5. Whipp BJ. Domains of aerobic function and their limiting parameters. In: Steinacker J, Ward S, editors. The Physiology and Pathophysiology of Exercise Tolerance. New York: Plenum Press; 1996. pp. 83–9.
6. Whipp BJ, Mahler M. Dynamics of pulmonary gas exchange during exercise. In: West JB, editor. Pulmonary Gas Exchange, Vol II, Organism and Environment. New York: Academic Press; 1980. pp. 33–96.
7. Davis JA, Whipp BJ, Lamarra N, Huntsman DJ, Frank MH, Wasserman K. Effect of ramp slope on determination of aerobic parameters from the ramp exercise test. Med Sci Sports Exerc. 1982;14(5):339–43.
8. Poole DC, Ward SA, Gardner GW, Whipp BJ. Metabolic and respiratory profile of the upper limit for prolonged exercise in man. Ergonomics. 1988;31(9):1265–79.
9. Jones AM, Wilkerson DP, DiMenna F, Fulford J, Poole DC. Muscle metabolic responses to exercise above and below the “critical power” assessed using 31P-MRS. Am J Physiol Regul Integr Comp Physiol. 2008;294(2):R585–93.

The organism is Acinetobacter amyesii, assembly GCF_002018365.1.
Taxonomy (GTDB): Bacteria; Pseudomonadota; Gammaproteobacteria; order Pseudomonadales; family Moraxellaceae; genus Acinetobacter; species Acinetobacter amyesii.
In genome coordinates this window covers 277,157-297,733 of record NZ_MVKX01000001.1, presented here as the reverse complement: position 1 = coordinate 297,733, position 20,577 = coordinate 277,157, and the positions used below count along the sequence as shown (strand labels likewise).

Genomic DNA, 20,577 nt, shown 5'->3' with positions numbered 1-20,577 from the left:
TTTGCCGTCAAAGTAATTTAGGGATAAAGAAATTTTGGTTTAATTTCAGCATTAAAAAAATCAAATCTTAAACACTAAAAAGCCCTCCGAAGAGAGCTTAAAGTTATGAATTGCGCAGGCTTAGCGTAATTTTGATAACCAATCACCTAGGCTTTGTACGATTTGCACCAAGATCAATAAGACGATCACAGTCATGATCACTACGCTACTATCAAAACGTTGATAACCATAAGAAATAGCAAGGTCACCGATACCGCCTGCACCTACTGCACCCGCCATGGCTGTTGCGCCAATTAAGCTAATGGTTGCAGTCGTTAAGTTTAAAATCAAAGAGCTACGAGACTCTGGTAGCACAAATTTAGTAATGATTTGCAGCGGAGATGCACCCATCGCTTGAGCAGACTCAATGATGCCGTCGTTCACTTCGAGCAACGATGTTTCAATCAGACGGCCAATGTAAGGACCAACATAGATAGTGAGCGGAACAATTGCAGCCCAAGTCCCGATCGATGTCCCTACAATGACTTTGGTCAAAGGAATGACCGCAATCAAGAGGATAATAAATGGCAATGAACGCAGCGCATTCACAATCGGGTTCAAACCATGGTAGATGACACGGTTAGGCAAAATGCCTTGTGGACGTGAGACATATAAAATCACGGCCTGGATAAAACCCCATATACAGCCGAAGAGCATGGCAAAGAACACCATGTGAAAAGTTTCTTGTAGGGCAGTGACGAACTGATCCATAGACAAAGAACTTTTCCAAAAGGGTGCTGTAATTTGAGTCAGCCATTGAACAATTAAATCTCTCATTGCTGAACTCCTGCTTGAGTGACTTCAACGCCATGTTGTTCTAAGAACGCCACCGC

10. Keir DA, Fontana FY, Robertson TC, et al. Exercise intensity thresholds: identifying the boundaries of sustainable performance. Med Sci Sports Exerc. 2015;47(9):1932–40.
11. Mattioni Maturana F, Keir DA, Mclay KM, Murias JM. Can measures of critical power precisely estimate the maximal metabolic steady state? Appl Physiol Nutr Metab. 2016;41:1197–203.
12. Iannetta D, Fontana FY, Maturana FM, et al. An equation to predict the maximal lactate steady state from ramp-incremental exercise test data in cycling. J Sci Med Sport. 2018;21(12):1274–80.
13. Iannetta D, de Almeida Azevedo R, Keir DA, Murias JM. Establishing the V̇O2 versus constant-work rate relationship from ramp-incremental exercise: simple strategies for an unsolved problem. J Appl Physiol. 2019;127(6):1519–27.